now, and Shawondasee cried out in his sorrow: "Ah, my brother of the North-wind, you have robbed me of my treasure! You have stolen the bright-haired maiden, and have wooed her with your stories of the Northland!" and Shawondasee wandered through the air, sighing with passion until, lo and behold! the maiden disappeared.
Foolish Shawondasee! It was no maiden that you longed for. It was the prairie dandelion, and you puffed her away forever with your useless sighing.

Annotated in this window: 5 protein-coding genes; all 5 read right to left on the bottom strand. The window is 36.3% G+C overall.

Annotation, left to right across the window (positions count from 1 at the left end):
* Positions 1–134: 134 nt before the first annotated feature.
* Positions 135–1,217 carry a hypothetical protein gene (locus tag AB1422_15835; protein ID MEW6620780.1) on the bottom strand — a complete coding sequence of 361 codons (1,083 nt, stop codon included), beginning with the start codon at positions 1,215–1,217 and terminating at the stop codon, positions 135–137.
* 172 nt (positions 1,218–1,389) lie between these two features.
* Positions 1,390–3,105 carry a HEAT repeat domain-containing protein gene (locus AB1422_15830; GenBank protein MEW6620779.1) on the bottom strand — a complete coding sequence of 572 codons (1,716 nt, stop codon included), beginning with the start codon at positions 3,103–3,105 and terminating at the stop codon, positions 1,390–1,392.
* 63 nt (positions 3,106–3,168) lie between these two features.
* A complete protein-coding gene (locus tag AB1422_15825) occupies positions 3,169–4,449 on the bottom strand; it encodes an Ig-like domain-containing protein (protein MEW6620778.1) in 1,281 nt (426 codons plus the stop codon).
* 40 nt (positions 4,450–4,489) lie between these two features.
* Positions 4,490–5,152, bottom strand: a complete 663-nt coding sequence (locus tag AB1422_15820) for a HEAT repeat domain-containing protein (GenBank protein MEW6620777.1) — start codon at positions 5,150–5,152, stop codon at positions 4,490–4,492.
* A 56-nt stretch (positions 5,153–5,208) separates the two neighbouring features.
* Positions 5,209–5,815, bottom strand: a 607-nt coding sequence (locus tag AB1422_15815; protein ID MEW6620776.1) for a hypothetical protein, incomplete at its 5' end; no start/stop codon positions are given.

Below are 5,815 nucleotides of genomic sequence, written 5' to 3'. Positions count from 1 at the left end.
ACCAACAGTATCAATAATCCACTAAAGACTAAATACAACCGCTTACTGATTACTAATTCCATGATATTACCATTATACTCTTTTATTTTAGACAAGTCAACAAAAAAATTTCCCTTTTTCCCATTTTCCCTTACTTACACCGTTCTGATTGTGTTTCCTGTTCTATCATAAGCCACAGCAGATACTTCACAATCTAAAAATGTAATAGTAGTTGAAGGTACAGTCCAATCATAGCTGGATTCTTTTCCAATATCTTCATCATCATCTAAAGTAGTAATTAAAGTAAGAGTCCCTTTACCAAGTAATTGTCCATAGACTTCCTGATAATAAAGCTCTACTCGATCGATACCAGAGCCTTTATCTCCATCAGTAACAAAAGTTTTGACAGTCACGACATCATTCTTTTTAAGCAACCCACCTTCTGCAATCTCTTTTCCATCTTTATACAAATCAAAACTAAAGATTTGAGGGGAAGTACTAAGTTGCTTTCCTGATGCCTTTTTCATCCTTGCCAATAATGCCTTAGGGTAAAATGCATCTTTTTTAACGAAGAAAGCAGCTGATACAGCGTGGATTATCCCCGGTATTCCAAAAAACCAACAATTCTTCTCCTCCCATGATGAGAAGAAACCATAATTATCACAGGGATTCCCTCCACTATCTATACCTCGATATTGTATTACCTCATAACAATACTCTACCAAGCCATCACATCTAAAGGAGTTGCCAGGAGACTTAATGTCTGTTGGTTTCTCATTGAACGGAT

NO doubt you will wonder what the stories of the Four Winds have to do with Hiawatha, and why he has not been spoken of before; but soon you will see that if you had not read these stories, you could not understand how the life of Hiawatha was different from that of any other Indian. And Hiawatha had been chosen by the great Manito to be the leader of the red men, to share their troubles and to teach them; so of course there were a great many things that took place before he was born that h